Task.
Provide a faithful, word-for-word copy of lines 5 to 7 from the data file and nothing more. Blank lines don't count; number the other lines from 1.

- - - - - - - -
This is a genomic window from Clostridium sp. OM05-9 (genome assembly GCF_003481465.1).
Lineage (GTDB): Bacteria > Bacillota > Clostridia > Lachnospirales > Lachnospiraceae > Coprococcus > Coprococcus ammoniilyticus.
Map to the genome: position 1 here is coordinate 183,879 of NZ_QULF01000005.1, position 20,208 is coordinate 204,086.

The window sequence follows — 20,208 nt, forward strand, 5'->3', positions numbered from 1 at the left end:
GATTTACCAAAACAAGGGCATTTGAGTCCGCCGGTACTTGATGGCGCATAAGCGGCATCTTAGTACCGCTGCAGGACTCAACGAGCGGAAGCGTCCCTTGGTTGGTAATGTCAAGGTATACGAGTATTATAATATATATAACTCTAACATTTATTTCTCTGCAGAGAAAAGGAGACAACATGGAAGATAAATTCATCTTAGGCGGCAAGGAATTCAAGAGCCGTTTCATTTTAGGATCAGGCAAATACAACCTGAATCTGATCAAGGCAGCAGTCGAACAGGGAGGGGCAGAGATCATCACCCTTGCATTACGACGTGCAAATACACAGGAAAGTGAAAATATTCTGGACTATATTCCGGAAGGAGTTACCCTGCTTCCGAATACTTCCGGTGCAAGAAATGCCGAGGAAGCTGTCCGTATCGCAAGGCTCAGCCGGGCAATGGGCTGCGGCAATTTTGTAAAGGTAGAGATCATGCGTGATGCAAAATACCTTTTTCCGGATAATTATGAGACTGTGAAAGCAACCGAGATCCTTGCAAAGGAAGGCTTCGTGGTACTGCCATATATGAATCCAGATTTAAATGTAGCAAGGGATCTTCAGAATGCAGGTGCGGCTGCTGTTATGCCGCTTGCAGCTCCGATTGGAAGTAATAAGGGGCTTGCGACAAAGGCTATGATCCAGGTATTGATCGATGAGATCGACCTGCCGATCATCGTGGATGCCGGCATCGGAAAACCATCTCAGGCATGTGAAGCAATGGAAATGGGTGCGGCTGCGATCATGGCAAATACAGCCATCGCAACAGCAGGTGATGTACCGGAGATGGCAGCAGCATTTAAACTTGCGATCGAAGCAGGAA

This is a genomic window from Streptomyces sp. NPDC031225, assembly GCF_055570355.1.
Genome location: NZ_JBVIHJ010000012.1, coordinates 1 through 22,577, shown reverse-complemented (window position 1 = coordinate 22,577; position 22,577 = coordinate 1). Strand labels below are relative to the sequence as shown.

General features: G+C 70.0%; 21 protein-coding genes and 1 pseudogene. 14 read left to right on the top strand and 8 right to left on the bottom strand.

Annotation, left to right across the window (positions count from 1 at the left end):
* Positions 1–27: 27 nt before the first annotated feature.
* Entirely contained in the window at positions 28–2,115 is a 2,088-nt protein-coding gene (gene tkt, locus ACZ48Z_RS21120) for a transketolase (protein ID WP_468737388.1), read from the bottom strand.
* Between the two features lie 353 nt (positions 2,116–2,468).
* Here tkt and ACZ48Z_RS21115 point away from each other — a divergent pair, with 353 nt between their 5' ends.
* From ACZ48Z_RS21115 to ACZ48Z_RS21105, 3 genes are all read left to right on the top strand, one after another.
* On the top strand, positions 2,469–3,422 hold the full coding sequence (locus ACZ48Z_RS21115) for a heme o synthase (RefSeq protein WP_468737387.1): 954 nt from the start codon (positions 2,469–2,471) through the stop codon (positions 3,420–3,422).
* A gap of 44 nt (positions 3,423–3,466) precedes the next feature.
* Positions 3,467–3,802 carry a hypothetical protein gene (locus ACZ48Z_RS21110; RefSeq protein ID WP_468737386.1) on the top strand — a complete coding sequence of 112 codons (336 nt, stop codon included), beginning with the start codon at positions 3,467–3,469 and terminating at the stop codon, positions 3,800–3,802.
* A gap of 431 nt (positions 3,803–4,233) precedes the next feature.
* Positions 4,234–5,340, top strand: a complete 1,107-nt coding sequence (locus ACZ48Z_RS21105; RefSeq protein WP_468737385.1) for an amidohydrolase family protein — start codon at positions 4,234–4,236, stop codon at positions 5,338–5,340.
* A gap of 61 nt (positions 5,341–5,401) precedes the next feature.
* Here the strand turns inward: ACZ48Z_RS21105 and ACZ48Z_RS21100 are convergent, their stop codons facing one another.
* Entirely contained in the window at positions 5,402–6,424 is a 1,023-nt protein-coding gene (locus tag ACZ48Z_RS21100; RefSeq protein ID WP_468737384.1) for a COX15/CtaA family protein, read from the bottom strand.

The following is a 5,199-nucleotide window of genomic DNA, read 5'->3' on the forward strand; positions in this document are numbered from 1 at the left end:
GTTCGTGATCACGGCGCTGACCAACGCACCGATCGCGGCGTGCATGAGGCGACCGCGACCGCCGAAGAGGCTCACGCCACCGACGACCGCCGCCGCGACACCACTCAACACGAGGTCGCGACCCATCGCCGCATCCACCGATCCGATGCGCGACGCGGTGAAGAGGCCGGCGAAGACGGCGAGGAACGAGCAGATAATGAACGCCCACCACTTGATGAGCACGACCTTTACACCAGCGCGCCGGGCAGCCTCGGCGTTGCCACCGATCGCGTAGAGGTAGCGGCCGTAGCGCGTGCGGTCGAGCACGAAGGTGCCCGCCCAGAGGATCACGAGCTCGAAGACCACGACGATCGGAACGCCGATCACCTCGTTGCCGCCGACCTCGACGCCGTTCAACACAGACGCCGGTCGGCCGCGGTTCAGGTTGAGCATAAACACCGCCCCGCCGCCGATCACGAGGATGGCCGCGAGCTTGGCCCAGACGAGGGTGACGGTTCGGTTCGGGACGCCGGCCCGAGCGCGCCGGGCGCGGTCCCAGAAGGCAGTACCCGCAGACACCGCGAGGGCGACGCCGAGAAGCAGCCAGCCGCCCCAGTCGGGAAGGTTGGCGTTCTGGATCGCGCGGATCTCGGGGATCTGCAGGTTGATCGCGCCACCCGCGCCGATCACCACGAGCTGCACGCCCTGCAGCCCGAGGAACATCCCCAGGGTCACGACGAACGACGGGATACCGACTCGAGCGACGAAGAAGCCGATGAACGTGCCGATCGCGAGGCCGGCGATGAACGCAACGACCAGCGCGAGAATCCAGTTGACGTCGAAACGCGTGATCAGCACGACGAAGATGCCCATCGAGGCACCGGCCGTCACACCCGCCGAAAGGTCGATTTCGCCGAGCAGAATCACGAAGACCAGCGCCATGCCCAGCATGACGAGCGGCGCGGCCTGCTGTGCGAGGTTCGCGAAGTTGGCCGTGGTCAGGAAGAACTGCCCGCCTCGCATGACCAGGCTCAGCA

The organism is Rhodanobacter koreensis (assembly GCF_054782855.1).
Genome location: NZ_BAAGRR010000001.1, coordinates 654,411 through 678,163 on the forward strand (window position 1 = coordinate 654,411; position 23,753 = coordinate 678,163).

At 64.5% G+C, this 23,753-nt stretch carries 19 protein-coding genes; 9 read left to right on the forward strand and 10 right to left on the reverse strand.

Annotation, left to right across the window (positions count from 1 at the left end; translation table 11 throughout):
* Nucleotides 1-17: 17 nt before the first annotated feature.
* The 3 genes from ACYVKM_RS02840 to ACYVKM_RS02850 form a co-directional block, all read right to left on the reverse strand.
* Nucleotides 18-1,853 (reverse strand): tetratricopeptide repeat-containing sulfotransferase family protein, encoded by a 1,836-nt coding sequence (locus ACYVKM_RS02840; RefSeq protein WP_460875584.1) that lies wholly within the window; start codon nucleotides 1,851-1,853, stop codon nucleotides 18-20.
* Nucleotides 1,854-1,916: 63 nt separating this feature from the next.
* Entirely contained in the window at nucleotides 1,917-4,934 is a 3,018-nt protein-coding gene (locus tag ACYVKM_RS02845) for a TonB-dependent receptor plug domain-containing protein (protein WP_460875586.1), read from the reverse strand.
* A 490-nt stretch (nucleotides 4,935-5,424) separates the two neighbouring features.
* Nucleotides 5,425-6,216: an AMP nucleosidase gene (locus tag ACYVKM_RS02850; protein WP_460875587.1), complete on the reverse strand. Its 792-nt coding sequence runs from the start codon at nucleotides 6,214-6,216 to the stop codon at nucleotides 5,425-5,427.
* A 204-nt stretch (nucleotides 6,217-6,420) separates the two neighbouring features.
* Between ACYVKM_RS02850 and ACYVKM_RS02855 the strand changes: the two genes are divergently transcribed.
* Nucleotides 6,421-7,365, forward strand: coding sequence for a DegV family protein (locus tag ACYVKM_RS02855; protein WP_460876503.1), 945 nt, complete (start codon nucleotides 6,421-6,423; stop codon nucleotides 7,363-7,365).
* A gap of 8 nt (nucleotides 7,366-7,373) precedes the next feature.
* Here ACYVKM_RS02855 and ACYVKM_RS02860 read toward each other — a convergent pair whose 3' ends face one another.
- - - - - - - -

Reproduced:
GATTTACCAAAACAAGGGCATTTGAGTCCGCCGGTACTTGATGGCGCATAAGCGGCATCTTAGTACCGCTGCAGGACTCAACGAGCGGAAGCGTCCCTTGGTTGGTAATGTCAAGGTATACGAGTATTATAATATATATAACTCTAACATTTATTTCTCTGCAGAGAAAAGGAGACAACATGGAAGATAAATTCATCTTAGGCGGCAAGGAATTCAAGAGCCGTTTCATTTTAGGATCAGGCAAATACAACCTGAATCTGATCAAGGCAGCAGTCGAACAGGGAGGGGCAGAGATCATCACCCTTGCATTACGACGTGCAAATACACAGGAAAGTGAAAATATTCTGGACTATATTCCGGAAGGAGTTACCCTGCTTCCGAATACTTCCGGTGCAAGAAATGCCGAGGAAGCTGTCCGTATCGCAAGGCTCAGCCGGGCAATGGGCTGCGGCAATTTTGTAAAGGTAGAGATCATGCGTGATGCAAAATACCTTTTTCCGGATAATTATGAGACTGTGAAAGCAACCGAGATCCTTGCAAAGGAAGGCTTCGTGGTACTGCCATATATGAATCCAGATTTAAATGTAGCAAGGGATCTTCAGAATGCAGGTGCGGCTGCTGTTATGCCGCTTGCAGCTCCGATTGGAAGTAATAAGGGGCTTGCGACAAAGGCTATGATCCAGGTATTGATCGATGAGATCGACCTGCCGATCATCGTGGATGCCGGCATCGGAAAACCATCTCAGGCATGTGAAGCAATGGAAATGGGTGCGGCTGCGATCATGGCAAATACAGCCATCGCAACAGCAGGTGATGTACCGGAGATGGCAGCAGCATTTAAACTTGCGATCGAAGCAGGAA

This is a genomic window from Streptomyces sp. NPDC031225, assembly GCF_055570355.1.
Genome location: NZ_JBVIHJ010000012.1, coordinates 1 through 22,577, shown reverse-complemented (window position 1 = coordinate 22,577; position 22,577 = coordinate 1). Strand labels below are relative to the sequence as shown.